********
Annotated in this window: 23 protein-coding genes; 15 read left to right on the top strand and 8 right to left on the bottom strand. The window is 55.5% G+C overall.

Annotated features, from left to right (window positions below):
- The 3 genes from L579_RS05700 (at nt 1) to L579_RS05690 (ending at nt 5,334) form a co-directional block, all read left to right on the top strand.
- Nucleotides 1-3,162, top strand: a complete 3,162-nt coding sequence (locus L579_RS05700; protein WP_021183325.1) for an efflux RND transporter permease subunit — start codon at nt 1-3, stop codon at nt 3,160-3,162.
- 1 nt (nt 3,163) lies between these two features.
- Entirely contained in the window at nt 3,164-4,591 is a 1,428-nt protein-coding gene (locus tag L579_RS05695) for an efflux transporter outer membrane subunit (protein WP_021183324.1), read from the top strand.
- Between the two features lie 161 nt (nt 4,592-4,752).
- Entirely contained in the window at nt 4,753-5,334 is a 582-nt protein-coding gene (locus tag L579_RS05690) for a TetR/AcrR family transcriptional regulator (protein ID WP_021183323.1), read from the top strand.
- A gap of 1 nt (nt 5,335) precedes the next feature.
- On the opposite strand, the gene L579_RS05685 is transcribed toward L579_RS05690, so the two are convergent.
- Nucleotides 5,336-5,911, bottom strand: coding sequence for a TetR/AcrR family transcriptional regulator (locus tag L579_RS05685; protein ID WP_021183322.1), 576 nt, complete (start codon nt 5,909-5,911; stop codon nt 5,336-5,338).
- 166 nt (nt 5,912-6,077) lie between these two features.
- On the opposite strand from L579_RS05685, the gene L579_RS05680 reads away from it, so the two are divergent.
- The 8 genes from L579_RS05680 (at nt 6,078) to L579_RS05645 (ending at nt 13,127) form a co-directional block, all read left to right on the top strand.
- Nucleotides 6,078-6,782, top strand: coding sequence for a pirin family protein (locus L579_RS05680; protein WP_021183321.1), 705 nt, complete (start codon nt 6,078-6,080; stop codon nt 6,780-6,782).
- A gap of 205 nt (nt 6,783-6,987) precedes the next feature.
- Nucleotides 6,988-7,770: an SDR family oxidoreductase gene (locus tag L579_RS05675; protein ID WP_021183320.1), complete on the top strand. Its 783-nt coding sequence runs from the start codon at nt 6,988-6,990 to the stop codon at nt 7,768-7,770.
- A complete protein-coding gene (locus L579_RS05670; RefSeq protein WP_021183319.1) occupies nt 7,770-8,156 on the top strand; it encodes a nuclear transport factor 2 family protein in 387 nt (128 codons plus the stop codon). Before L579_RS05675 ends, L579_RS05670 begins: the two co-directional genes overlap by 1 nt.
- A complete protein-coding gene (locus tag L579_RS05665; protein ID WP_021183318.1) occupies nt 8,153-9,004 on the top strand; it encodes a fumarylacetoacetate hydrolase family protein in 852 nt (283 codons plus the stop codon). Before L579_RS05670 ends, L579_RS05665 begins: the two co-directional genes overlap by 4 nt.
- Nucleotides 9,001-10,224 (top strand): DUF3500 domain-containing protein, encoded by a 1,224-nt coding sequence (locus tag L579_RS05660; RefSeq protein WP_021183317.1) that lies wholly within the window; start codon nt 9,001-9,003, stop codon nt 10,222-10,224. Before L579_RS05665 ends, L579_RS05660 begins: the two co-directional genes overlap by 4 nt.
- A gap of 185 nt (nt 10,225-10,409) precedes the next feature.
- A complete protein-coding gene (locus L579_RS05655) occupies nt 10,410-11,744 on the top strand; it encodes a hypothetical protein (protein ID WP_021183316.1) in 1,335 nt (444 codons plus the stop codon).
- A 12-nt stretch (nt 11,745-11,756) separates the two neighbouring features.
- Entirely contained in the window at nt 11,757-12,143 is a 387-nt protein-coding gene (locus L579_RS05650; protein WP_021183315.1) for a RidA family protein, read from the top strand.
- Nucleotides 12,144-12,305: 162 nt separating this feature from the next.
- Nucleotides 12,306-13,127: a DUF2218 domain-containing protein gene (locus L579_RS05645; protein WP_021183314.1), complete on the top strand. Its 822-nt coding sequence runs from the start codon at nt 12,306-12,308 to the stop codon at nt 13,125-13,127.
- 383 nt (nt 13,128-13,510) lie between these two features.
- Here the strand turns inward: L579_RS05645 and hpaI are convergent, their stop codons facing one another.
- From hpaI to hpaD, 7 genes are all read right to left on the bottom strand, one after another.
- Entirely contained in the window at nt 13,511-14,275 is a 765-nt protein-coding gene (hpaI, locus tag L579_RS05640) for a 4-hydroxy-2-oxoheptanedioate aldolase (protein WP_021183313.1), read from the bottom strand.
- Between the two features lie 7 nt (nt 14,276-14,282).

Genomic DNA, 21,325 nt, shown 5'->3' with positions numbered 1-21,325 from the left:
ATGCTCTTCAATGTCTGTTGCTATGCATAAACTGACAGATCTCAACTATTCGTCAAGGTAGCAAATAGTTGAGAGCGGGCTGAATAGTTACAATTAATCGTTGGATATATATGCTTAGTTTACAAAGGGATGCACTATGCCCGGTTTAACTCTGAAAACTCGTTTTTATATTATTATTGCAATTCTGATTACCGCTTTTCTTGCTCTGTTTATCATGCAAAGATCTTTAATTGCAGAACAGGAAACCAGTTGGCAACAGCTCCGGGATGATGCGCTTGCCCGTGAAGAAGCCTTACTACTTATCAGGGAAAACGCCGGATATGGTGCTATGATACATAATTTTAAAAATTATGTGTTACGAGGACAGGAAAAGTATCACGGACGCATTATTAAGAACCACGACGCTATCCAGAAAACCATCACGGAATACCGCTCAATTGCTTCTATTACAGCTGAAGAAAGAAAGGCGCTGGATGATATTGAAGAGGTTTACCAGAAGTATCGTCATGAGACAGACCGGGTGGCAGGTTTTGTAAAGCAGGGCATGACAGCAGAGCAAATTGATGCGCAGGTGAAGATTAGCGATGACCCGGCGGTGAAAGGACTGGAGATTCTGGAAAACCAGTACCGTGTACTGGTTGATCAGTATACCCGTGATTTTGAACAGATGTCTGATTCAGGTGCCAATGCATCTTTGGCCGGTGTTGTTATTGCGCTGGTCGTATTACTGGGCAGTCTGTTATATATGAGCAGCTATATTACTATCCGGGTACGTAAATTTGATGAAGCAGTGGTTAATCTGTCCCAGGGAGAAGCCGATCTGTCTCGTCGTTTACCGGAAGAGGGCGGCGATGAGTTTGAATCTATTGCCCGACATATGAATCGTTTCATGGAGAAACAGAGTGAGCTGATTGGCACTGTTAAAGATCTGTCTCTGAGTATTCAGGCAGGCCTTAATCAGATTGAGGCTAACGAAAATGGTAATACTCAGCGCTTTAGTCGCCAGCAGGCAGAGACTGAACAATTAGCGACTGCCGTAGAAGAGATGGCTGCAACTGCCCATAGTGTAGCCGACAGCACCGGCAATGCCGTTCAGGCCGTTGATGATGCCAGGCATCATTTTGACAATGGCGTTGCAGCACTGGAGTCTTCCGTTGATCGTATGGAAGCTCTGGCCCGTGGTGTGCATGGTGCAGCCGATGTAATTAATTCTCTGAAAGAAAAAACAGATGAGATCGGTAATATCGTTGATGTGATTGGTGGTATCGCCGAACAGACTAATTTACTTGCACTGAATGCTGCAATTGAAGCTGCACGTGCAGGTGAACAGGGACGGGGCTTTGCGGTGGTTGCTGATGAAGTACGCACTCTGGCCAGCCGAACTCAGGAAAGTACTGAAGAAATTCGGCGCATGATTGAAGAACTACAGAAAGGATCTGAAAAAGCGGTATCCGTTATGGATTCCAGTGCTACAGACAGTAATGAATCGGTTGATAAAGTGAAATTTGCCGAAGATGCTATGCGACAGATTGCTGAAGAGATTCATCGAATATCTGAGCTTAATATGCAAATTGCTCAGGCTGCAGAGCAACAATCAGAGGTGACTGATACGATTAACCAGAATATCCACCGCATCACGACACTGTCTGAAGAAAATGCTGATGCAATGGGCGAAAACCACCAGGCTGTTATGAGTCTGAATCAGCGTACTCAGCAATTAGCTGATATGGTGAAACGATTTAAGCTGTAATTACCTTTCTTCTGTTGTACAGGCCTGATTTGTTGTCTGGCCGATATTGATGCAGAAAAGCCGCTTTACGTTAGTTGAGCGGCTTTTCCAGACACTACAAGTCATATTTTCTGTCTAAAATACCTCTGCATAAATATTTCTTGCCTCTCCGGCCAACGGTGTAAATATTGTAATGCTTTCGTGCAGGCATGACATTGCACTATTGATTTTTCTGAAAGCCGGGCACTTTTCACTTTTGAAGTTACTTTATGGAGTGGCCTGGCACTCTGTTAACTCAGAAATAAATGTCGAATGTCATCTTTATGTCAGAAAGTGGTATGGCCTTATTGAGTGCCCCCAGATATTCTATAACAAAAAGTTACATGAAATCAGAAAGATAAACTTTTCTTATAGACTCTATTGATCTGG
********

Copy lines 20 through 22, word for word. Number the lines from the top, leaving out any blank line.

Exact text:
- Nucleotides 9,001-10,224 (top strand): DUF3500 domain-containing protein, encoded by a 1,224-nt coding sequence (locus tag L579_RS05660; RefSeq protein WP_021183317.1) that lies wholly within the window; start codon nt 9,001-9,003, stop codon nt 10,222-10,224. Before L579_RS05665 ends, L579_RS05660 begins: the two co-directional genes overlap by 4 nt.
- A gap of 185 nt (nt 10,225-10,409) precedes the next feature.
- A complete protein-coding gene (locus L579_RS05655) occupies nt 10,410-11,744 on the top strand; it encodes a hypothetical protein (protein ID WP_021183316.1) in 1,335 nt (444 codons plus the stop codon).